Among the various candlestick and bar chart patterns that a trader is usually familiar with, one particular pattern has grown to become a favorite of mine. The inside bar pattern!
Of course, the concept of a candlestick or bar patterns are subjective, and it mainly depends on a trader’s familiarity and experience of using a certain type of candlestick or a bar pattern. But if you are still trying to figure out the many different candlestick or bar patterns that are available, then the inside bar is probably where you should start with.
What makes an inside bar unique is that it can be used as a trigger for your trades. Trading based on inside bars can fit into any trading strategy and if you already have a trigger for a trade, then utilizing the inside bar can help you to improve your trade execution.
What is an inside bar and how does it work?
An inside bar, as the name suggests is a 2-bar pattern. It is originally used on the OHLC bar chart, but you could also apply it to candlestick charts. An inside bar is formed when the second bar or candlestick is engulfed within the high and low of the previous bar. Some prefer to call the first bar, the ‘Mother Bar.’ An important concept to bear in mind is that with an inside bar, only the high and low are considered. The open and close are ignored.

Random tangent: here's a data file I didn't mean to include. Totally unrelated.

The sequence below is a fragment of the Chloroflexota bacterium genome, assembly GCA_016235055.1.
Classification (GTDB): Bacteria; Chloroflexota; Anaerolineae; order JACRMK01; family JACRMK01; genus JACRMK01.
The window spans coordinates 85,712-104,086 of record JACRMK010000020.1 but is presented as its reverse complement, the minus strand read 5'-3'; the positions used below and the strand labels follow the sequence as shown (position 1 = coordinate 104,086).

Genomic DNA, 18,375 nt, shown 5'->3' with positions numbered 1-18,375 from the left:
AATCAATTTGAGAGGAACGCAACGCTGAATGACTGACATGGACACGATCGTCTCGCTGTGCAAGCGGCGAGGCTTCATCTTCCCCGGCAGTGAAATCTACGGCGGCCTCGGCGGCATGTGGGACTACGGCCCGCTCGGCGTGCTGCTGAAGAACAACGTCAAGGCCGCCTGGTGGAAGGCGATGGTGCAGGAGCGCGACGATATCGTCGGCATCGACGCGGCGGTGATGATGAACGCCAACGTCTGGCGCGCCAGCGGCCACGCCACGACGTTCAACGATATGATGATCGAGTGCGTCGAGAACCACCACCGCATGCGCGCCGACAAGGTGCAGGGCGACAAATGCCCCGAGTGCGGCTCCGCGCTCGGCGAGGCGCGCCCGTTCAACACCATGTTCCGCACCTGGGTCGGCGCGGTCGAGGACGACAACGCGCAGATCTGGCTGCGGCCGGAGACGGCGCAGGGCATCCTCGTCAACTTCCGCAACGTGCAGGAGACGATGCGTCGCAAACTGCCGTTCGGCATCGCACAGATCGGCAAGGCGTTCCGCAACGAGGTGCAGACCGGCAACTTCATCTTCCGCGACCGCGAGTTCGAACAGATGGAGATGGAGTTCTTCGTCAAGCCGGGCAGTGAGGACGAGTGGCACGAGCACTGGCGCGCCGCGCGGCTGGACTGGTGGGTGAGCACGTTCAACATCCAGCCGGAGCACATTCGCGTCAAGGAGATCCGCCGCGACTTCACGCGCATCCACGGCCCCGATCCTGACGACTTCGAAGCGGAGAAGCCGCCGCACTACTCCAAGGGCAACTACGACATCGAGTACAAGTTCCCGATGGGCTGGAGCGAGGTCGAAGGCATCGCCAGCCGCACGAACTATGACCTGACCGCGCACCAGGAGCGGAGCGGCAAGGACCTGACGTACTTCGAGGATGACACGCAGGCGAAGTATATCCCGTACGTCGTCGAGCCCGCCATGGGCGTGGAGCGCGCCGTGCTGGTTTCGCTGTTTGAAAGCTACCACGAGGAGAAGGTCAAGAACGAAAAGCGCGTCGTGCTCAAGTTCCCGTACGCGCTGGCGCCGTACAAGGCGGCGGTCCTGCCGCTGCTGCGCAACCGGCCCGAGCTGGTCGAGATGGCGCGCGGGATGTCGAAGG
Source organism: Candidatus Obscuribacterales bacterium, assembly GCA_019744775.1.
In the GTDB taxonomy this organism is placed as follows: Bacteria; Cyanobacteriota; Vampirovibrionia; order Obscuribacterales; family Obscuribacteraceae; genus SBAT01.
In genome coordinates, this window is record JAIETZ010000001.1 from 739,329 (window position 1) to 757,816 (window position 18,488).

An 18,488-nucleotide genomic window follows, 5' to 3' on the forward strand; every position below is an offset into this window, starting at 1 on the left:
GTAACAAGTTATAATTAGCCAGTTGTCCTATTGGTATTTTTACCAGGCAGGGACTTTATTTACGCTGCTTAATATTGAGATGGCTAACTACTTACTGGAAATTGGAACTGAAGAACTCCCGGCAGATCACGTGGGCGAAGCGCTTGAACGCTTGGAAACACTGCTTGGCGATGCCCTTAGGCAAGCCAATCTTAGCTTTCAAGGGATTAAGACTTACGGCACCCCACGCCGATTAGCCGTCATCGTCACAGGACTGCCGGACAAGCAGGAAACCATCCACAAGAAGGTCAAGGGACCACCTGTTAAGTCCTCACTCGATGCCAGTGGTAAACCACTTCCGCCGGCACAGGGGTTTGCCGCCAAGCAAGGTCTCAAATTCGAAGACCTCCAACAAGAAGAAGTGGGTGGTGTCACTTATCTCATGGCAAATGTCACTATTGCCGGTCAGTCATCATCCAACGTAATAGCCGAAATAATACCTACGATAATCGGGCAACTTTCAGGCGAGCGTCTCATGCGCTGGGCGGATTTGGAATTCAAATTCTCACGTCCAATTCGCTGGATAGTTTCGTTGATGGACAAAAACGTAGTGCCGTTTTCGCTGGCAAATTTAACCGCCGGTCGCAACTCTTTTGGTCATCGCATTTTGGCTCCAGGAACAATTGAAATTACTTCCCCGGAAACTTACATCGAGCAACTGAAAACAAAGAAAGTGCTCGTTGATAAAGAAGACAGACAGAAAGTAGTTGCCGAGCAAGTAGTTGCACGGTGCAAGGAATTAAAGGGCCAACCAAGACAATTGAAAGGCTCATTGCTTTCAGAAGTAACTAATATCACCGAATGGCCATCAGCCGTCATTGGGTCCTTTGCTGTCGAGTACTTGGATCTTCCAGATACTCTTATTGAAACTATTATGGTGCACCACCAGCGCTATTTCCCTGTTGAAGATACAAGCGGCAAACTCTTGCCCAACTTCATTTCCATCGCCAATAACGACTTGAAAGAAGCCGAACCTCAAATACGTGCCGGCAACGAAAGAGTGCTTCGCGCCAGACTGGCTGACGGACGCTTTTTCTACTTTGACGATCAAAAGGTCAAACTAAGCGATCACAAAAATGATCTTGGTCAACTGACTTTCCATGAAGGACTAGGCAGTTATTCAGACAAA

The picture below illustrates a simple inside bar.
The next chart shows an inside bar but on candlestick charts.
Looking at the two pictures above, you can see why an Inside bar is better represented using an OHLC bar than the candlestick, as the open/close can trick you sometimes. Still, the main takeaway here is that an inside bar is formed when the second bar or candlestick is engulfed within the high and low of the previous bar or candlestick. Simply ignore the open and close.
Sentiment behind the inside bar
Understanding the trader sentiment behind an inside bar can help you to better figure out the pattern. An ideal inside bar is one which appears at the end of a bullish or a bearish trend. In this scenario, when an inside bar is formed, is signals that traders were unable to push the price to a new low or to a new high. Instead, price traded within the range of the previous session’s high and low. It signals a loss of momentum, exhaustion in the rally, so to speak. Depending on how price emerges in the next session or a few sessions, traders can know if a retracement of the trend is taking place.
The next chart below illustrates the working of an inside bar at its most basic level, which is signaling an exhaustion to the previous trend. Here, you can see how prices moved in an uptrend and following the inside bar; we were able to see a retracement.
(In fact, if you measure the uptrend high and low with a Fib, the retracement moved to 61.8% of the previous uptrend.)
A very important aspect here to note is that if you look carefully at the bars in the uptrend, you can see a couple of inside bars that are formed. So what gives?
Before I explain what the inside bars (2 & 3) are, let’s quickly touch upon gaps.
Traders who are familiar with the Gap Theory know that there are essentially three kinds of gaps. Breakaway gap, runaway gap and exhaustion gap. The same concept applies to inside bars as well, depending on where they occur in a trend.